This second post deals with Passive Narration
by Catherine E. McLean
As I mentioned in part one (posted earlier today), two major factors turned me off finding an e-book to download: overuse of was and were and passive narration. So, let’s address passive narration, more specifically, the lack of clarity. After all, clarity is paramount if the reader is to stay immersed in a story world.
I’m sure you’ve been told countless times that a reader must never be taken out of the story world. Yet, most writers are not aware of how they sabotage their stories because they can’t recognize the passivity which dulls clarity.
Well, I know a simple way to check for one of the most prevailing aspects of passive “telling” narration. Want to try it yourself and see how you fare? If you do, go back and complete the “was” challenge mentioned in part one of today’s blog and also do the same exercise for “were.” Then take those hard copy, highlighted pages–corrected to include the additional wases and weres your computer found–and use a different color of highlighter. Look for ING ending words that IMMEDIATELY FOLLOW a was or were. Highlight those ING verb-phrases. Example: was going, was thinking, was feeling, were taking, were deciding.
Each coupling is a red flag waving in earnest that what’s written is likely a passive “telling” sentence that dulls clarity.
But first, count how many couplings you have and figure out the ratio. Again, such numbers give you a starting place so you can self-edit and reduce the number of occurrences. Your reader will appreciate that, and you’ll grow as a writer and, more importantly, as a storyteller.
Okay, you already knew from the peppering of your pages with was and were that you overused those two words, but now you can SEE, actually see, another aspect of their use–“telling.” Yep, telling instead of showing.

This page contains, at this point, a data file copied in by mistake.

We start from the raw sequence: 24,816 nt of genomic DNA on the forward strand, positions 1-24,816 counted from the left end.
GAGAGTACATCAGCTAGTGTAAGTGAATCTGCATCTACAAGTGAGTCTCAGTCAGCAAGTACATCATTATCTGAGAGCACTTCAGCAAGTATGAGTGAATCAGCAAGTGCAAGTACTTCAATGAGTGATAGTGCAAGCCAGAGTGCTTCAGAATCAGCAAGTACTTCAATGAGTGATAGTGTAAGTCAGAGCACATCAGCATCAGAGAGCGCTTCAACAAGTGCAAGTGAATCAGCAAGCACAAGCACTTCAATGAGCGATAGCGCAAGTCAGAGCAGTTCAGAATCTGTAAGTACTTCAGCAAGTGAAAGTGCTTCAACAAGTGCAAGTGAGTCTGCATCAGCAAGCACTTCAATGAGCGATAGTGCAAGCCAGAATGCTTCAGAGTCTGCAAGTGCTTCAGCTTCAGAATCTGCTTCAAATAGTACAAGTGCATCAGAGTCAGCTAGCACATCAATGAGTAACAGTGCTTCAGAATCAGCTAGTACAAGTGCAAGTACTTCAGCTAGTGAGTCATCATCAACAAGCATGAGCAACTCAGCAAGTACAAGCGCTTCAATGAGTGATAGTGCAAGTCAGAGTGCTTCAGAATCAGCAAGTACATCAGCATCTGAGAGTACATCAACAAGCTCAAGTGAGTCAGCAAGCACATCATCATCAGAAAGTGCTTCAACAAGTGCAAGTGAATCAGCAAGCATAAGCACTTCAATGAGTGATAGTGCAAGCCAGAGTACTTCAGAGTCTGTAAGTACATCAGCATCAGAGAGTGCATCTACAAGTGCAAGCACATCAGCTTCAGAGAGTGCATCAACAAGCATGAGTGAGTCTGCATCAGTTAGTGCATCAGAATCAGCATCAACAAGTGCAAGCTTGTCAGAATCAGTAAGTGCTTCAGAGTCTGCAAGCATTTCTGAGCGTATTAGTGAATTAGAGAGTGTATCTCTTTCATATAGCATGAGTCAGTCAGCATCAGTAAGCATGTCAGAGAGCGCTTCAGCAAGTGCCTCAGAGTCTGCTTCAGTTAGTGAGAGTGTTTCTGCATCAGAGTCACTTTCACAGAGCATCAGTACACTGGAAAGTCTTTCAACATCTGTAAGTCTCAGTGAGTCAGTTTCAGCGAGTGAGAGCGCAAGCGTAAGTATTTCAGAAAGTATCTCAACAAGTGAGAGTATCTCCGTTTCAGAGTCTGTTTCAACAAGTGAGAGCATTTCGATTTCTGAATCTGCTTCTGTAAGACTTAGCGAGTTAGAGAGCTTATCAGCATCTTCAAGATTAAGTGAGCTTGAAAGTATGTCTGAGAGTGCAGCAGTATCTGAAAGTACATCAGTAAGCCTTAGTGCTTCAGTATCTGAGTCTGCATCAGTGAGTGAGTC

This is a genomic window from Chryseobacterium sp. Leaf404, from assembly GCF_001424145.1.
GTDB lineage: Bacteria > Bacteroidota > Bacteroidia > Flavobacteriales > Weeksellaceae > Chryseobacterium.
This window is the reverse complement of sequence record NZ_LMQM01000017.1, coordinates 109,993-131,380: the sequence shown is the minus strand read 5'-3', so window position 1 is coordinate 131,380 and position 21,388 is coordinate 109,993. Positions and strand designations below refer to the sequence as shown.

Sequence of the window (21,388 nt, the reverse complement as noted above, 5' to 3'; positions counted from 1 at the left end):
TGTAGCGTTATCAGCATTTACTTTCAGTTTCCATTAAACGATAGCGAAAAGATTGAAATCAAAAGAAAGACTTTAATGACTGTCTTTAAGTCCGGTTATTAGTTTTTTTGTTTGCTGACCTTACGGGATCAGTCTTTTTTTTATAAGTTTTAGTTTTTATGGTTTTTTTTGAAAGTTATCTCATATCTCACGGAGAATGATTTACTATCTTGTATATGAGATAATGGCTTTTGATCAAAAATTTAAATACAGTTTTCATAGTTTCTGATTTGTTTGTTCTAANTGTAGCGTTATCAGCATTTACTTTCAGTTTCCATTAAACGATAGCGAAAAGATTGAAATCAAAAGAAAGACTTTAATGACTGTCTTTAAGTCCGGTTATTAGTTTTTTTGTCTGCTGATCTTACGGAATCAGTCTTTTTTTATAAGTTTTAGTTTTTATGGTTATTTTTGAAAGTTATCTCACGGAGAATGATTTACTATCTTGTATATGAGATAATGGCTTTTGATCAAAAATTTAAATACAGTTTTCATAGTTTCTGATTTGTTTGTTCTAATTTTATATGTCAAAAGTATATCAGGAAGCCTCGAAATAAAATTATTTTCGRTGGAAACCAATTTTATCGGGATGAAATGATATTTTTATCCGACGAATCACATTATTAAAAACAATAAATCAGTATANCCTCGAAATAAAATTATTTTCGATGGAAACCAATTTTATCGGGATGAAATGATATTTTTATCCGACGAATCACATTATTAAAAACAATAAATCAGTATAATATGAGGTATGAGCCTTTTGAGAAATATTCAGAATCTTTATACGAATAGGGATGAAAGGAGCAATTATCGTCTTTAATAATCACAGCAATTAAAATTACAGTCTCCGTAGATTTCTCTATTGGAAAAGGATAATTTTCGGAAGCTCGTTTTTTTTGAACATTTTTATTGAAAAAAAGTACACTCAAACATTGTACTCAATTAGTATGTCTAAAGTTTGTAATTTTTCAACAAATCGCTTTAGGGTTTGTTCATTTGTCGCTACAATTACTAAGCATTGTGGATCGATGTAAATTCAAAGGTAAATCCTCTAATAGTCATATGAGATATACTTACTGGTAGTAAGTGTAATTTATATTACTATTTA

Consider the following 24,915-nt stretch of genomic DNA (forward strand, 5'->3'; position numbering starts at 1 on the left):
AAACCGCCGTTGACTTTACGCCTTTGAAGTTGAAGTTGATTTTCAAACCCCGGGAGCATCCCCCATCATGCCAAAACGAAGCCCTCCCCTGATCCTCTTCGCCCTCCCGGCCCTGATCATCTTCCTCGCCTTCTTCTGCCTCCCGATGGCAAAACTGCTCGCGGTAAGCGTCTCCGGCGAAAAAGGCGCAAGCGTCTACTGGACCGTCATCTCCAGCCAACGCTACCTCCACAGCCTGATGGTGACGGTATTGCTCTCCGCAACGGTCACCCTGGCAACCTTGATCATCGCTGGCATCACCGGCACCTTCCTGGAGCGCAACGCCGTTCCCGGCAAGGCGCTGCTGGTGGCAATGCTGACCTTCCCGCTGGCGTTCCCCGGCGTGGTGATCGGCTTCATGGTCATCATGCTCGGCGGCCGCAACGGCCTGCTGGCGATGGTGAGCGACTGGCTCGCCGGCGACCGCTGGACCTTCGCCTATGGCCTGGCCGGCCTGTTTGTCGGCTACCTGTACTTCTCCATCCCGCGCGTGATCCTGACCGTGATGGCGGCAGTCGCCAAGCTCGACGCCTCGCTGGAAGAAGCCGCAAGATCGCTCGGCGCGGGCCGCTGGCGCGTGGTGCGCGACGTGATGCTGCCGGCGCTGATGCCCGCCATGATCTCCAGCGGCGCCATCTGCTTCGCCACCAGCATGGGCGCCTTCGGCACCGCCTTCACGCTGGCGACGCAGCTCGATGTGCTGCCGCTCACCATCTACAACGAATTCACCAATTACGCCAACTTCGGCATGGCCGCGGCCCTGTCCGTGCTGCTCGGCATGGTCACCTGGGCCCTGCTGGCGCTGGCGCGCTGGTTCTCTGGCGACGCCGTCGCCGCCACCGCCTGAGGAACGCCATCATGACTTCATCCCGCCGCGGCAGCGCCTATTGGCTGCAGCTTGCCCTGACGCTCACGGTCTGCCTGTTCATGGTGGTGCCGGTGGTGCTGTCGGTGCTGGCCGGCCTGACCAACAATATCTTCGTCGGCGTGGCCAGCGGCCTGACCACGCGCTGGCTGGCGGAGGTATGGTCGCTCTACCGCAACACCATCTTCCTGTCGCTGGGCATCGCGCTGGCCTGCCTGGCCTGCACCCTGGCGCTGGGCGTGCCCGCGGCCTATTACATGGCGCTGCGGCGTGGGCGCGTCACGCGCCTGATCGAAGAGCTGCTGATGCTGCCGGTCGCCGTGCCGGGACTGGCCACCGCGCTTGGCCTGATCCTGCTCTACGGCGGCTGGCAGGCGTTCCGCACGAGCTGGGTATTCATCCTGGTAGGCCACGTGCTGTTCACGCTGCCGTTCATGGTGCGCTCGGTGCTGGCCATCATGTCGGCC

Active voice and active verbs “show” by causing an instant image to appear in the reader’s mind. One of my favorite passively narrated sentences is: Jack and Jill were going up the hill. Obviously this is omniscient “telling” by an invisible someone (the author) who is watching Jack and Jill go up that hill and “reporting” what’s happening.
Most writers will opt for the simplest switch-out and substitute the active verb “went” for “were going” but does “went” conjure a clear, instant image? No. So, what’s needed is a verb that paints a picture in the reader’s mind of how Jack and Jill went up that hill. How about: walked, trudged, or jogged? Each clarifies the image, however, a good storyteller will pick an image-provoking word that is the exact fit. Only as you can also see, those fixes are still omniscient “telling” that “reports” what’s happening (but at least there is clarity and more vivid imagery).
So, what happened when you checked your pages for WAS-INGs? Did you also find “was” or “were” coupled with another helping verb like was bitten, were captured, was delighted, were aghast, etc.? Such couplings are also indicators of passive narration because they provoke no vivid imagery. The phrases even border on verbosity. (Remember the adage: never use two words when one precise one will do.)
Are you up for another challenge? If so, with a different colored highlighter then what you used on the pages you already have, mark every verb and verb phrase that IS NOT ALREADY MARKED. How many of those verbs fail to create an instant and clear image for the reader?
Habits are hard to break and overuse of was, were, and those ING passive constructions will require effort. One way you can help yourself stop the abuse is to create your own “Red Flag Word” Cheat Sheet–a master list of what you need to check for when you self-edit. Once you have a master list, you copy it when you do a rewrite or revision. You systematically check for each item (one at a time because no one can catch everything all at once), then cross it off the list. Eventually, you’ll write fewer and fewer instances of “was,” “were,” and “was-ings.”
Please share your challenge findings and, if you have any questions, or want more clarification, let me know.
Craft enhances talent.
***Early Bird Special Rates will end soon–check http://www.pennwriters.org for information on my online workshop “Cause & Effect Sequences” running Feb.1 through March 9, 2012.
***MY WEBSITE: http://www.WritersCheatSheets.com
***Check out “The Sampler” (topic this month is “Pronoun Reference Culprit “It”) which is at my blog: http://writerscheatsheets.blogspot.com
***Join me at Linked-In: http://www.linkedin.com/pub/catherine-e-mclean/7/70b/372 or befriend me at Facebook http://www.facebook.com/profile.php?id=100002397950738
# # #